Linkage study

The first one was a sib-pair linkage analysis conducted by a Utah group,[13] which examined 53 families by a non-parametric linkage analysis focusing on the HLA region and found a significant linkage on D6S276 (P=6×10-6). Subsequently, by a candidate gene approach using in 280 patients and 210 controls for positional candidates around the marker, they found an association with collagen, type XI, alpha 2 (COL11A2) (P=4×10-4). COL11A2 (MIM 120290) encodes one of the 3 α-chains of type XI collagen, a cartilage-specific collagen. The group also reported association (P=0.0028) with retinoid X receptor, beta (RXRB) (MIM 180246) adjacent to COL11A2.[14]
A group led by Inoue expanded on the study by increasing the number of sibs and found a significant linkage at D21S1903 on 21q by a genome-wide linkage study.[15] They conducted an association study of 150 candidate genes in a 20-Mb region around the marker using 280 OPLL patients and 210 controls, and found association with collagen, type VI, alpha 1 (COL6A1) (P=3×10-6). COL6A1 (MIM 120290) encodes one of the 3 α-chains of type VI collagen. Furushima et al.[16] performed a linkage study for candidate genes selected from expression profiles during osteoblastic differentiation of human mesenchymal stem cells and found suggestive evidence of linkage with bone morphogenetic protein 4 (BMP4) (MIM 112262).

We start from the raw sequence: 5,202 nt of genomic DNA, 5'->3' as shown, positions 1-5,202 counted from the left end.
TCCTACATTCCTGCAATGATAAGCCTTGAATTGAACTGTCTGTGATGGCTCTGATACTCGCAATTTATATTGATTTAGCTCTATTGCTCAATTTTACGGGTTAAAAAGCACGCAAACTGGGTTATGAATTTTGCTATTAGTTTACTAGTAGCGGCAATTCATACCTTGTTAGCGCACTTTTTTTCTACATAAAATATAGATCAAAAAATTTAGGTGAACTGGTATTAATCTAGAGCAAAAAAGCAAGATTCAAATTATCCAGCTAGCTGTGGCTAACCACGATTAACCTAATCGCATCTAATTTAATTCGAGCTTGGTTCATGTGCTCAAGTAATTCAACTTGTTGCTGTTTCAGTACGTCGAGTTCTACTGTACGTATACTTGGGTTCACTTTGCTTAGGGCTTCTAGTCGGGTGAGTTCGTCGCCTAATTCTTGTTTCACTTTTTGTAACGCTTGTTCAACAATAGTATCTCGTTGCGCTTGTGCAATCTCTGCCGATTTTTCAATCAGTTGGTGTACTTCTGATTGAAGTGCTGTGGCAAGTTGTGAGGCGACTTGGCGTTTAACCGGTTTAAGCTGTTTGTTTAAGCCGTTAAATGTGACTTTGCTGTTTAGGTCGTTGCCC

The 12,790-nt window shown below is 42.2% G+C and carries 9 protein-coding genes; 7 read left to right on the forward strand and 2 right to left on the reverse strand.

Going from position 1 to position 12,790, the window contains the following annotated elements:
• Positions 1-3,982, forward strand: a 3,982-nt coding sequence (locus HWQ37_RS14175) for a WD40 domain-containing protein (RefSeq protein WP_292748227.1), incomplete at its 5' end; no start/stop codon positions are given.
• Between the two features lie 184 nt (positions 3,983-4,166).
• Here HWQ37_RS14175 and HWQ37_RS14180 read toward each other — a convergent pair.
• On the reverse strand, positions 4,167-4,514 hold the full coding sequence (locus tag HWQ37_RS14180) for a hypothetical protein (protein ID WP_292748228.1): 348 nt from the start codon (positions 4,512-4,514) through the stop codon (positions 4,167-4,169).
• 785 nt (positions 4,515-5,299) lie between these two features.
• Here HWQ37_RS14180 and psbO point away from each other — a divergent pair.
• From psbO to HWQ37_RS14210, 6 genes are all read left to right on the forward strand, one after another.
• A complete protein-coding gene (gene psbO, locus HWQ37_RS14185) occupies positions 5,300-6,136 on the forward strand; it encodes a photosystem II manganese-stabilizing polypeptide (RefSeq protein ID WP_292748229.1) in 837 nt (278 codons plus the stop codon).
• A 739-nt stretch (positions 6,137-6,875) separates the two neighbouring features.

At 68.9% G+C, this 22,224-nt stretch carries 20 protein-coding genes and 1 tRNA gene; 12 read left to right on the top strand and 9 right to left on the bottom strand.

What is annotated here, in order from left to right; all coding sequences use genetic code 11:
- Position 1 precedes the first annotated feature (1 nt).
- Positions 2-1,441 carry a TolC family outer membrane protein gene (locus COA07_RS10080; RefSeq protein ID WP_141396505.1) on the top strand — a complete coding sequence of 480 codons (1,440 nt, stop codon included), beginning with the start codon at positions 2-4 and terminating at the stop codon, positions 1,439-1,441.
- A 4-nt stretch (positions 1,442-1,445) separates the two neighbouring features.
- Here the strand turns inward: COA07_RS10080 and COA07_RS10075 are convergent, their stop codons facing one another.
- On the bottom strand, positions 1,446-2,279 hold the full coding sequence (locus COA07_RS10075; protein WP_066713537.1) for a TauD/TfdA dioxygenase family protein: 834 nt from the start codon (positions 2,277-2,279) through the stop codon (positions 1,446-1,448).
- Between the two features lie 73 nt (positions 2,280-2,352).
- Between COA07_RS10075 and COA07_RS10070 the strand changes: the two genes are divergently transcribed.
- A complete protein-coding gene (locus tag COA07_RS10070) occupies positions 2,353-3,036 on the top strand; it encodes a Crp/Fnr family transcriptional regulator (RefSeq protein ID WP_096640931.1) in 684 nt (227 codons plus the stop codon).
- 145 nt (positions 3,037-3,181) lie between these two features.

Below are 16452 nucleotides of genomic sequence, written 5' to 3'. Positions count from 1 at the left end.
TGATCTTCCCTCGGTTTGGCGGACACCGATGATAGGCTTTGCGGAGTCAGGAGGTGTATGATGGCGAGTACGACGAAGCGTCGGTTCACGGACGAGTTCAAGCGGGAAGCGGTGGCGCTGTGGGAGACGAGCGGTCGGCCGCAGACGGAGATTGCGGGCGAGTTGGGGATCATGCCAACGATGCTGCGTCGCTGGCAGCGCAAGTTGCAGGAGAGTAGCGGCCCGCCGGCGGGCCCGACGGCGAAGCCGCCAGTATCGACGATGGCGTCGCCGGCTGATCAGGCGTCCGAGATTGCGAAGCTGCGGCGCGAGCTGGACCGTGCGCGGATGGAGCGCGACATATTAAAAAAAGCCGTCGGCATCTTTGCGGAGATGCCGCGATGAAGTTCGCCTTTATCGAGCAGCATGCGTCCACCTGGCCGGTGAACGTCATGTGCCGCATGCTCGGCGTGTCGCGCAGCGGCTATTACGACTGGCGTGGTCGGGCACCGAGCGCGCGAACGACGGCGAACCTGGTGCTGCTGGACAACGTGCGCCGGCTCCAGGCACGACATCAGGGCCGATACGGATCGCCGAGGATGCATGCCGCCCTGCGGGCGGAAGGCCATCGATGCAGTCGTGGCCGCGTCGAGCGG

Those studies are interesting but were dependent on small number of samples (172 at the most), and most of the subjects were collected in very limited areas. Karasugi et al.[17] performed a large-scale genome-wide linkage study using 410 Japanese OPLL individuals (214 affected sib-pairs); however, they could not replicate the previous linkage results nor find any new loci. In stratification analyses for definite cervical OPLL that included subjects with more than 2 ossified vertebrae only, they found loci with suggestive linkage on 1p, 2p, 7q, 16q, and 20p. Fine mapping using additional markers detected the highest non-parametric lod (NPL) score (3.43, P=0.00027) at D20S894 on chromosome 20p12 in a subgroup that had no complication of DM.